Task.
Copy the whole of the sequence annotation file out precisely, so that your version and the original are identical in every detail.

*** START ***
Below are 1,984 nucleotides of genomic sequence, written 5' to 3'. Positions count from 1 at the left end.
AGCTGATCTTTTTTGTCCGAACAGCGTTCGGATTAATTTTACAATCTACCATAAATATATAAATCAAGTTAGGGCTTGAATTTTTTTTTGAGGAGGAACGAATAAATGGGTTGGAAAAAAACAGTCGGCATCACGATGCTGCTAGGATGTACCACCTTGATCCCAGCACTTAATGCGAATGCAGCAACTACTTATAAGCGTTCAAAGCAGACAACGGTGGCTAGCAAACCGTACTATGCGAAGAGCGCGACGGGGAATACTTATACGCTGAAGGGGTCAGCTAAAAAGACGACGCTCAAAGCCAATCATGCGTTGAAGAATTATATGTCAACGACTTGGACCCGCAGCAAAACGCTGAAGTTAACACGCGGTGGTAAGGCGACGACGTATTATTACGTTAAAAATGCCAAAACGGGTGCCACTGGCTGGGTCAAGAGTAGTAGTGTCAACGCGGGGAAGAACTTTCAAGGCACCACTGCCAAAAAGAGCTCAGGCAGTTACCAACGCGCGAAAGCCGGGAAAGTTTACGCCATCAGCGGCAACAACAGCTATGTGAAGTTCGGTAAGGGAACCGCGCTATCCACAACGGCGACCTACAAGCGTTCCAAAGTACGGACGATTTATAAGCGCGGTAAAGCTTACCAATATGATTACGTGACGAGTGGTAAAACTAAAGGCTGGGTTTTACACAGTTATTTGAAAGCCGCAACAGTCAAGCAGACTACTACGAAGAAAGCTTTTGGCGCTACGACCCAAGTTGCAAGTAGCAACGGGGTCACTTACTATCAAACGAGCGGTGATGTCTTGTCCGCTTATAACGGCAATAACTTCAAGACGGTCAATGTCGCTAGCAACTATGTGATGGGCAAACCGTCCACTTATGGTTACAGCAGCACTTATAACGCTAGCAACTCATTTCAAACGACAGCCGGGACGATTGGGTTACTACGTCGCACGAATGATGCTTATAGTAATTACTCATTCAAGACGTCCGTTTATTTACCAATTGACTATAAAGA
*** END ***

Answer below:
Below are 1,984 nucleotides of genomic sequence, written 5' to 3'. Positions count from 1 at the left end.
AGCTGATCTTTTTTGTCCGAACAGCGTTCGGATTAATTTTACAATCTACCATAAATATATAAATCAAGTTAGGGCTTGAATTTTTTTTTGAGGAGGAACGAATAAATGGGTTGGAAAAAAACAGTCGGCATCACGATGCTGCTAGGATGTACCACCTTGATCCCAGCACTTAATGCGAATGCAGCAACTACTTATAAGCGTTCAAAGCAGACAACGGTGGCTAGCAAACCGTACTATGCGAAGAGCGCGACGGGGAATACTTATACGCTGAAGGGGTCAGCTAAAAAGACGACGCTCAAAGCCAATCATGCGTTGAAGAATTATATGTCAACGACTTGGACCCGCAGCAAAACGCTGAAGTTAACACGCGGTGGTAAGGCGACGACGTATTATTACGTTAAAAATGCCAAAACGGGTGCCACTGGCTGGGTCAAGAGTAGTAGTGTCAACGCGGGGAAGAACTTTCAAGGCACCACTGCCAAAAAGAGCTCAGGCAGTTACCAACGCGCGAAAGCCGGGAAAGTTTACGCCATCAGCGGCAACAACAGCTATGTGAAGTTCGGTAAGGGAACCGCGCTATCCACAACGGCGACCTACAAGCGTTCCAAAGTACGGACGATTTATAAGCGCGGTAAAGCTTACCAATATGATTACGTGACGAGTGGTAAAACTAAAGGCTGGGTTTTACACAGTTATTTGAAAGCCGCAACAGTCAAGCAGACTACTACGAAGAAAGCTTTTGGCGCTACGACCCAAGTTGCAAGTAGCAACGGGGTCACTTACTATCAAACGAGCGGTGATGTCTTGTCCGCTTATAACGGCAATAACTTCAAGACGGTCAATGTCGCTAGCAACTATGTGATGGGCAAACCGTCCACTTATGGTTACAGCAGCACTTATAACGCTAGCAACTCATTTCAAACGACAGCCGGGACGATTGGGTTACTACGTCGCACGAATGATGCTTATAGTAATTACTCATTCAAGACGTCCGTTTATTTACCAATTGACTATAAAGA